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Organic particles orbit 12 billion light years away. He watched them

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The James Webb Space Telescope has made a startling find in a galaxy 12 billion light years away. It turned out that even at such a distance, the instrument is able to detect a ring of organic particles.

The James Webb Space Telescope (JWST) has detected complex organic molecules 12 billion light years away galaxy. As reported by an international team of scientists in the scientific journal Nature, the telescope allowed to distinguish the infrared signals emitted by these substances from those that come from much larger and more massive galactic dust particles.

“This project began when I was in graduate school, studying hard-to-detect, very distant galaxies that are obscured by dust,” said one of the scientists, Prof. Joaquin Vieira from the US University of Illinois at Urbana and Champaign. ‘Dust grains absorb and re-emit about half of the stellar radiation produced in the universe, making infrared from distant objects extremely faint or undetectable with ground-based telescopes,’ he explained.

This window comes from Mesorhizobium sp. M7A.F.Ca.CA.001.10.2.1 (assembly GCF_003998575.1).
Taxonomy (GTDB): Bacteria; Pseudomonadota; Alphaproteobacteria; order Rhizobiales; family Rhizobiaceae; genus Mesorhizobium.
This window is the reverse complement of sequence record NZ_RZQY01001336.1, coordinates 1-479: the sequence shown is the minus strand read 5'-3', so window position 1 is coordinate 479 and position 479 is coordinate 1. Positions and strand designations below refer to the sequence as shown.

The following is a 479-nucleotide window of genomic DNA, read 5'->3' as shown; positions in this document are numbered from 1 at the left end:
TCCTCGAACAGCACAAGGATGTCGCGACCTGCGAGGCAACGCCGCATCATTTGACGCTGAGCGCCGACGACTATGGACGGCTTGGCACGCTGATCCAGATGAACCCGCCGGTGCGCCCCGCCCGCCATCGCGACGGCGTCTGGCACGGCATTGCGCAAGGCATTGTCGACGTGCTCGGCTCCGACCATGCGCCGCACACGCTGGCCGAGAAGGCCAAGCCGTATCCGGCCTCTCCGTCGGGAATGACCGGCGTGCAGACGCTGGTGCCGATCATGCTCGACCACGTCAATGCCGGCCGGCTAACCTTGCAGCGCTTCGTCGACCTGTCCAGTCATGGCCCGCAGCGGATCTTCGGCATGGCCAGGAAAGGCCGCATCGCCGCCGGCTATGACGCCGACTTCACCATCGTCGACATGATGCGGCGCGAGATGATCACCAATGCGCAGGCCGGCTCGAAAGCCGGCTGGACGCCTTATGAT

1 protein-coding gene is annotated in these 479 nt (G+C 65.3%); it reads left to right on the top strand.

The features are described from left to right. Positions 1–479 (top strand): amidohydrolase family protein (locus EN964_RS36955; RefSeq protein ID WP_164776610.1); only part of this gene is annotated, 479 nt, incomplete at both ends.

The researchers also used a natural, powerful, image-enlarging observational tool, gravitational lensing. – Such a magnification occurs when two galaxies are almost perfectly aligned from Earth’s point of view. The light from the farther galaxy is then bent and magnified by the foreground galaxy and takes on the shape of a ring, known as an Einstein ring, Vieira explained.

Galaxy SPT0418-47. Organic particles are marked in orangeJ. Spilker/S. Doyle, NASA, ESA, CSA

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Magnified dozens of times

The galaxy in question is SPT0418-47 discovered by the South Pole Telescope (SPT), heavily obscured by dust and magnified 30-35 times by gravitational lensing. It already existed when the universe was only about 1.5 billion years old.

“Before accessing the combined power of gravitational lensing and JWST, we could neither see nor spatially describe this galaxy because of this dust,” said the researcher.

Data from the James Webb Telescope indicate, among other things, that this galaxy is enriched with heavier elements, which means that successive generations of stars have already formed and died in it.

However, researchers paid particular attention to polycyclic aromatic hydrocarbons – complex organic substances. On Earth, they can be found, for example, in exhaust fumes or smoke from other sources. At the same time, it is believed that they formed the basis for the emergence of life on our planet.

“We didn’t expect it,” Vieira said. ‘The detection of these complex organic molecules from such a great distance is groundbreaking for future observations. This work is only the first step. We are just learning how to use it and discover its potential. We’re very excited to see how this can develop.”

James Webb telescopePAP/Reuters/Adam Ziemienowicz

Main photo source: J. Spilker/S. Doyle, NASA, ESA, CSA

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